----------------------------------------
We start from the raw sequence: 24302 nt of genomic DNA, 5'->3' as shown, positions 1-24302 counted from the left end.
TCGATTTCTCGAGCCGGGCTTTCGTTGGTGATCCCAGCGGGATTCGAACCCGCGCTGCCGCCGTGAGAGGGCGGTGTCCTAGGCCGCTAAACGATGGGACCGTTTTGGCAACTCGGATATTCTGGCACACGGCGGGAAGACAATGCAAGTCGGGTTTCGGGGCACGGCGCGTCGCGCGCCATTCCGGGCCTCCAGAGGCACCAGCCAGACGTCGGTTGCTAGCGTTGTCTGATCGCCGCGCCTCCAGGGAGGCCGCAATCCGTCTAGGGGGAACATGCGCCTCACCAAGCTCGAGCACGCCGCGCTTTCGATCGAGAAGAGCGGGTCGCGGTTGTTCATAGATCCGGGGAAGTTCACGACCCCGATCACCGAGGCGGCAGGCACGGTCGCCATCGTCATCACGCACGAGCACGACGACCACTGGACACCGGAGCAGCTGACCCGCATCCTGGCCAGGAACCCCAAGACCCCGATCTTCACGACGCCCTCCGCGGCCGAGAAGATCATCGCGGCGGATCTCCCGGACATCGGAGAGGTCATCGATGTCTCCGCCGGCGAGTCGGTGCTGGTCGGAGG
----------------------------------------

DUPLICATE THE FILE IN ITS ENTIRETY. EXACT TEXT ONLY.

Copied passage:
We start from the raw sequence: 24302 nt of genomic DNA, 5'->3' as shown, positions 1-24302 counted from the left end.
TCGATTTCTCGAGCCGGGCTTTCGTTGGTGATCCCAGCGGGATTCGAACCCGCGCTGCCGCCGTGAGAGGGCGGTGTCCTAGGCCGCTAAACGATGGGACCGTTTTGGCAACTCGGATATTCTGGCACACGGCGGGAAGACAATGCAAGTCGGGTTTCGGGGCACGGCGCGTCGCGCGCCATTCCGGGCCTCCAGAGGCACCAGCCAGACGTCGGTTGCTAGCGTTGTCTGATCGCCGCGCCTCCAGGGAGGCCGCAATCCGTCTAGGGGGAACATGCGCCTCACCAAGCTCGAGCACGCCGCGCTTTCGATCGAGAAGAGCGGGTCGCGGTTGTTCATAGATCCGGGGAAGTTCACGACCCCGATCACCGAGGCGGCAGGCACGGTCGCCATCGTCATCACGCACGAGCACGACGACCACTGGACACCGGAGCAGCTGACCCGCATCCTGGCCAGGAACCCCAAGACCCCGATCTTCACGACGCCCTCCGCGGCCGAGAAGATCATCGCGGCGGATCTCCCGGACATCGGAGAGGTCATCGATGTCTCCGCCGGCGAGTCGGTGCTGGTCGGAGG